By the time he was eighteen, Imad had discovered an immutable fact: animals were better than people.
The war was at his door, the ISIS waited to behead him, and he was cooped up in his house along with his wife, and a lot of children. And none of those predicaments perturbed Abu Laith (Imad). What made him despondent was the inhuman condition of his Zombie (a lion cub), Mother (a lioness), Father (a lion), Lula (a bear), a bear cub, and many other animals who were stranded in Mosul Zoo during the war. How would he keep the animals alive? How would he even take a quick trip to the zoo to ensure that it wasn’t bombed? At the heart of Louise Callaghan’s Father of Lions: How One Man Defied Isis and Saved Mosul Zoo lies the truth that…
…good things come from being kind to animals.
The help arrived in the form of Dr Amir Khalil, a conflict rescue vet, who was as determined as Abu Laith to free the animals. But humans struggle to understand why anybody would risk their life to liberate a pack of wild animals when millions of humans were engulfed by the war. Humans ridiculed Dr Amir, threw funny glances at him, made the rescue process unnecessarily difficult for him, but people like Dr Amir, and Abu Laith always knew that one should not be coerced to choose between humans, and animals, and if hurdles were intentionally planted on their way, they would jump over them, come what may. There should be enough room on this planet for every sentient being.
If people cared for animals, they should care for humans, and if they cared for humans, they should care for animals. Kindness should not be divided.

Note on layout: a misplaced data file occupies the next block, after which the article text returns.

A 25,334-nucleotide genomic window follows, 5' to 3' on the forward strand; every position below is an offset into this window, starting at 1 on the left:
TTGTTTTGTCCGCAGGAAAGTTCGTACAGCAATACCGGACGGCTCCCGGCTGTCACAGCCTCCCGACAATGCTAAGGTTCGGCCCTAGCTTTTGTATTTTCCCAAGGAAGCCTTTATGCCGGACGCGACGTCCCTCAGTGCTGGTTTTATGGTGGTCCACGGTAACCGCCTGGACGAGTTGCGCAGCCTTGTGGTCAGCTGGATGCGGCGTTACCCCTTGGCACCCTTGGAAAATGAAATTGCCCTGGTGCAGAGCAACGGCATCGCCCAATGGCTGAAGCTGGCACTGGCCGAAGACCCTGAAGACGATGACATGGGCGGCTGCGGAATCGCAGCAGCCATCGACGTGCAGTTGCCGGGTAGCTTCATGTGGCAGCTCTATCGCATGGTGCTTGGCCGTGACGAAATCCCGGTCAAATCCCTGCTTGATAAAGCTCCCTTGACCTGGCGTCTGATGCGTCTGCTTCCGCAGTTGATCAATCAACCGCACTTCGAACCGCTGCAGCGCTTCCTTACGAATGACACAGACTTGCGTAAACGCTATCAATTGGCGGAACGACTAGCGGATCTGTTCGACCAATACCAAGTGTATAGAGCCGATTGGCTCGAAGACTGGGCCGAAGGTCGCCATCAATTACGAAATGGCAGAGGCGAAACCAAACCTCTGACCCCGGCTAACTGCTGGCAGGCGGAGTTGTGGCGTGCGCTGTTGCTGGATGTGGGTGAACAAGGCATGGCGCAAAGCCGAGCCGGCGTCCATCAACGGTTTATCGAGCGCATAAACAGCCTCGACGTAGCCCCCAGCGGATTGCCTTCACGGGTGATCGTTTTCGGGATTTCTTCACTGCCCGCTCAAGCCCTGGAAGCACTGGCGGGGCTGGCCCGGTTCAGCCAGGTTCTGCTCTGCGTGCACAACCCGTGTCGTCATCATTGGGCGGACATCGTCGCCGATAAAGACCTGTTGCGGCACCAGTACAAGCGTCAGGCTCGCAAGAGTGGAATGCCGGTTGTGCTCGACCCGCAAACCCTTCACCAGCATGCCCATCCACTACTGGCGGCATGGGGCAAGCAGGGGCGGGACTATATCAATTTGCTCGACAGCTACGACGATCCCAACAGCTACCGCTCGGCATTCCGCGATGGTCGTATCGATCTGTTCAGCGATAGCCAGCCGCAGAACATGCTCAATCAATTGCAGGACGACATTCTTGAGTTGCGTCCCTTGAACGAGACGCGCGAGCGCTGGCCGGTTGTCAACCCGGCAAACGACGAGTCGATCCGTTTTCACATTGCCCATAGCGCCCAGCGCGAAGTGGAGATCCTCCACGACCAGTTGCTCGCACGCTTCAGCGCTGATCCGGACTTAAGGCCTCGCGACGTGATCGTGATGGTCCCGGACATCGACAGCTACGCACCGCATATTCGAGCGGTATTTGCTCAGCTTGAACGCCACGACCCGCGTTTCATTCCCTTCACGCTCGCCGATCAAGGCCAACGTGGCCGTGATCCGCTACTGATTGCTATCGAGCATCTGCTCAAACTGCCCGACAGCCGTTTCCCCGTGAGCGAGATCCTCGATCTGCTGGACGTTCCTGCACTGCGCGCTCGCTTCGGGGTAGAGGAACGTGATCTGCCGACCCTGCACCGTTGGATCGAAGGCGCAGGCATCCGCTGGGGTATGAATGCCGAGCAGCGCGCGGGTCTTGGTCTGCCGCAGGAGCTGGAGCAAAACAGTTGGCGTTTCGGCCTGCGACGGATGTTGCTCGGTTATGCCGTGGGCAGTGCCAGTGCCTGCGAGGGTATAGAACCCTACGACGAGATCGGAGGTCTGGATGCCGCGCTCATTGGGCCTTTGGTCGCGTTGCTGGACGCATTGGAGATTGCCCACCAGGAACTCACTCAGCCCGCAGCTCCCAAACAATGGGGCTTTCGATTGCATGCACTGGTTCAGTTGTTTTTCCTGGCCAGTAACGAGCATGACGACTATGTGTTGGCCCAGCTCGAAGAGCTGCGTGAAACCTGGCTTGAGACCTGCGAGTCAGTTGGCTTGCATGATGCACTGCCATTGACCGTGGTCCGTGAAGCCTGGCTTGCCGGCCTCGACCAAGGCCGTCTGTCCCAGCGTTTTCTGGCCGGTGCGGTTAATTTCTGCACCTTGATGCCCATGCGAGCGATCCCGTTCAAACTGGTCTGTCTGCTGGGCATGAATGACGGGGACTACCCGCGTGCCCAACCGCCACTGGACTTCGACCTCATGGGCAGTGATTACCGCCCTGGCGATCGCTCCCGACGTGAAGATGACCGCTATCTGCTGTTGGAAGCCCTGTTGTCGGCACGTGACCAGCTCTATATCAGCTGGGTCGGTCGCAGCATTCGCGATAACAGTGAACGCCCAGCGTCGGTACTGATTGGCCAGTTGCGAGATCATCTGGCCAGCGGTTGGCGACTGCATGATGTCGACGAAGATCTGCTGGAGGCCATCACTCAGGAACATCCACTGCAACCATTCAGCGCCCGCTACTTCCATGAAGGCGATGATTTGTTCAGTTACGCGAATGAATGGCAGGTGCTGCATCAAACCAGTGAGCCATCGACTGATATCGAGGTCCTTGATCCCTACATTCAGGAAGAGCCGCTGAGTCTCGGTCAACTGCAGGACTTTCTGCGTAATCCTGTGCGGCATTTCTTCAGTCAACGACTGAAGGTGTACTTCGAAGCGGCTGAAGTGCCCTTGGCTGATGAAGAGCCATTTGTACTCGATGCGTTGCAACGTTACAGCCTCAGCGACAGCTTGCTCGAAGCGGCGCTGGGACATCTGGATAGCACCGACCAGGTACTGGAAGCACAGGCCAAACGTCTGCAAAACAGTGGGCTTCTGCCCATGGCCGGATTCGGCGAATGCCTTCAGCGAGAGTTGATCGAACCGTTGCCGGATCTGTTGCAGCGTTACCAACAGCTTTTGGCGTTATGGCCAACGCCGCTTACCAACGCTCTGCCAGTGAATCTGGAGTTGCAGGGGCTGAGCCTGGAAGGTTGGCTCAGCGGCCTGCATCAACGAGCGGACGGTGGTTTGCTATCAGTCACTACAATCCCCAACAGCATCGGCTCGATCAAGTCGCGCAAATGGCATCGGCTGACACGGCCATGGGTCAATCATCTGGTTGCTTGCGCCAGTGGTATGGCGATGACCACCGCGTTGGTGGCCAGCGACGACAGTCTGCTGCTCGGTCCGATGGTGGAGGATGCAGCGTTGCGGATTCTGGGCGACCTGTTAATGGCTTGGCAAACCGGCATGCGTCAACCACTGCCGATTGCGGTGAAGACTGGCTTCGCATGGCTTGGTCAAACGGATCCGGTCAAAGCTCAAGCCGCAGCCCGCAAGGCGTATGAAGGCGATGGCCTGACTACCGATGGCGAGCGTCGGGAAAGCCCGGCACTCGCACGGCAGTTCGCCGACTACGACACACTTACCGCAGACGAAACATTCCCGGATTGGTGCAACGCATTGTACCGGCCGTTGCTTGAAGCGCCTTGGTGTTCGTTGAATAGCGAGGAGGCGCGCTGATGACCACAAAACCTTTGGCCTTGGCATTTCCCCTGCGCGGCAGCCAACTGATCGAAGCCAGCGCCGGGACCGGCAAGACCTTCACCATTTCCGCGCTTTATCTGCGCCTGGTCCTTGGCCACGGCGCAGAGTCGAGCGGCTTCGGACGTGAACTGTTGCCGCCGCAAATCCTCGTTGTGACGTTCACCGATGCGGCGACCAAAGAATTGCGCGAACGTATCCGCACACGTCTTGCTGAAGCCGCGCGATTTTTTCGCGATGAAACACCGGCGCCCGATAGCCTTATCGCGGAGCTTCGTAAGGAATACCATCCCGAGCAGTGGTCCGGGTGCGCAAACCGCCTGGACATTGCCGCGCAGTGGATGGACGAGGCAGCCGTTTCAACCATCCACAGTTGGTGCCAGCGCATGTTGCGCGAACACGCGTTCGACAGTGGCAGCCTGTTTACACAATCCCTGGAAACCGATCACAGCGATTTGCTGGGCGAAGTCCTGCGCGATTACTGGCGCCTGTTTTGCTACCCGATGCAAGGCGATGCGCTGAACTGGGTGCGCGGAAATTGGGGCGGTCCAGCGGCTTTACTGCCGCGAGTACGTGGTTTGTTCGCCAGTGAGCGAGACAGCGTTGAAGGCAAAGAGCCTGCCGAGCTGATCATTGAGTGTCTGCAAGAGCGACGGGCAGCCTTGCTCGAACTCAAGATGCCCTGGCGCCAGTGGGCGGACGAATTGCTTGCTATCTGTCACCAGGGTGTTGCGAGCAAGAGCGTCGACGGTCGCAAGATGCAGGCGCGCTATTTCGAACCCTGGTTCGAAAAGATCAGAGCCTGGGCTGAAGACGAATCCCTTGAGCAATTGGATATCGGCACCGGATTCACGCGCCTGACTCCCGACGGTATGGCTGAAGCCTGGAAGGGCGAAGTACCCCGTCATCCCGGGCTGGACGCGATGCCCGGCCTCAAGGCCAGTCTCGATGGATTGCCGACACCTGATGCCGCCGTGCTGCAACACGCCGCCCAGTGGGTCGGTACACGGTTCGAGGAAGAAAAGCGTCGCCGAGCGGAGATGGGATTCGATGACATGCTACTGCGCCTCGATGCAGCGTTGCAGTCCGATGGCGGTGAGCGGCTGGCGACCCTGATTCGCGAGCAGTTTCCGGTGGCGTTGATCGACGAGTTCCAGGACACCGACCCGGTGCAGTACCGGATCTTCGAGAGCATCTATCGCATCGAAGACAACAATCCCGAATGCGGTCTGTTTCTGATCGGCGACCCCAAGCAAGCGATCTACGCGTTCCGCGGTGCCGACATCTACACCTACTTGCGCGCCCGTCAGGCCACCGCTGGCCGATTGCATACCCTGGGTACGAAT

A year ago, I was mixing food for Ramu, a stray dog whom I befriended on my cycling route, and for reasons which I still don’t fathom, Ramu growled, and held my hand roughly for a brief moment. Dogs understand, and wait patiently when their food is being prepared, but Ramu was going down the hill already. He couldn’t see that I was trying to help him. The way he held my hand felt like a bite, and I went to the nearest hospital to start the rabies vaccine course. The receptionist at the hospital quizzed me to gather information for a report, and he loudly wondered, “You tried to feed a stray, and the dog bit you. Why do people still do it? Life is busy, and hard as it is. Why do people create time for animals, and even let animals hurt them?” Next time when I come across that question, I am going to recommend Callaghan’s book as the answer.
Wherever humans suffered, animals suffered too. Their food, their care and their lives were almost always the first casualties of war: pet dogs left to starve because the owners had to feed their children, zoo animals abandoned when keepers fled from fighting.
Anu Boo – my dog – is my best friend. Every once in a while, when I stay awake until the darkest hour – 3 AM – of the night, I would be visited by a sort of anxiety that I know too well. “Am I equipped enough to protect Anu Boo if a catastrophe falls upon us?” I ask myself. I play several scenarios in my head, add layers after layers of what-ifs, and I reach for the answers impatiently as though walking through a maze. Sometimes, the answers are comforting. Sometimes, the answers are so inadequate that I punch the walls of the maze. And that’s why books like this one become important. They are written to tell us that it’s okay to love animals despite knowing that we will live longer than them, and to tell us that there are people like us, and they will see us for the way we hold animals in our hearts.